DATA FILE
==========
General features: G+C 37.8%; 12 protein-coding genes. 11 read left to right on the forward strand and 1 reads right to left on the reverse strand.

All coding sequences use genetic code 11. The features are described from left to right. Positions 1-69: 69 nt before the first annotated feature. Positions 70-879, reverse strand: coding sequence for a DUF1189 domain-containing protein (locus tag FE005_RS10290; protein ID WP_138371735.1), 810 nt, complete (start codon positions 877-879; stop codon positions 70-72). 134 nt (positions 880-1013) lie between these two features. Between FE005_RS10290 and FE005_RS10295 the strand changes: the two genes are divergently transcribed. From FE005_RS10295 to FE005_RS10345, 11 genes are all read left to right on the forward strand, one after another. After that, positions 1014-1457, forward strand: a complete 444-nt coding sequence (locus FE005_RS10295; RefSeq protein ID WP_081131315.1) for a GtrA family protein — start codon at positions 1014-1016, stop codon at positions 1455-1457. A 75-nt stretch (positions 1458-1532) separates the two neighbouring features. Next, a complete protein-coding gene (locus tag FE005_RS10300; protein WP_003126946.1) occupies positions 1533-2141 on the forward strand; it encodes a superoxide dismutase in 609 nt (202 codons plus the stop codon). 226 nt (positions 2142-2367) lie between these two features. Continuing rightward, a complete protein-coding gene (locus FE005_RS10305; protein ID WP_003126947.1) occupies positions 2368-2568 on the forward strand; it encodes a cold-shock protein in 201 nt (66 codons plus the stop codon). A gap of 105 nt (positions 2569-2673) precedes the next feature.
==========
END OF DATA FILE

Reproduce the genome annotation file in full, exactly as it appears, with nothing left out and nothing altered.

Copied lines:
General features: G+C 37.8%; 12 protein-coding genes. 11 read left to right on the forward strand and 1 reads right to left on the reverse strand.

All coding sequences use genetic code 11. The features are described from left to right. Positions 1-69: 69 nt before the first annotated feature. Positions 70-879, reverse strand: coding sequence for a DUF1189 domain-containing protein (locus tag FE005_RS10290; protein ID WP_138371735.1), 810 nt, complete (start codon positions 877-879; stop codon positions 70-72). 134 nt (positions 880-1013) lie between these two features. Between FE005_RS10290 and FE005_RS10295 the strand changes: the two genes are divergently transcribed. From FE005_RS10295 to FE005_RS10345, 11 genes are all read left to right on the forward strand, one after another. After that, positions 1014-1457, forward strand: a complete 444-nt coding sequence (locus FE005_RS10295; RefSeq protein ID WP_081131315.1) for a GtrA family protein — start codon at positions 1014-1016, stop codon at positions 1455-1457. A 75-nt stretch (positions 1458-1532) separates the two neighbouring features. Next, a complete protein-coding gene (locus tag FE005_RS10300; protein WP_003126946.1) occupies positions 1533-2141 on the forward strand; it encodes a superoxide dismutase in 609 nt (202 codons plus the stop codon). 226 nt (positions 2142-2367) lie between these two features. Continuing rightward, a complete protein-coding gene (locus FE005_RS10305; protein ID WP_003126947.1) occupies positions 2368-2568 on the forward strand; it encodes a cold-shock protein in 201 nt (66 codons plus the stop codon). A gap of 105 nt (positions 2569-2673) precedes the next feature.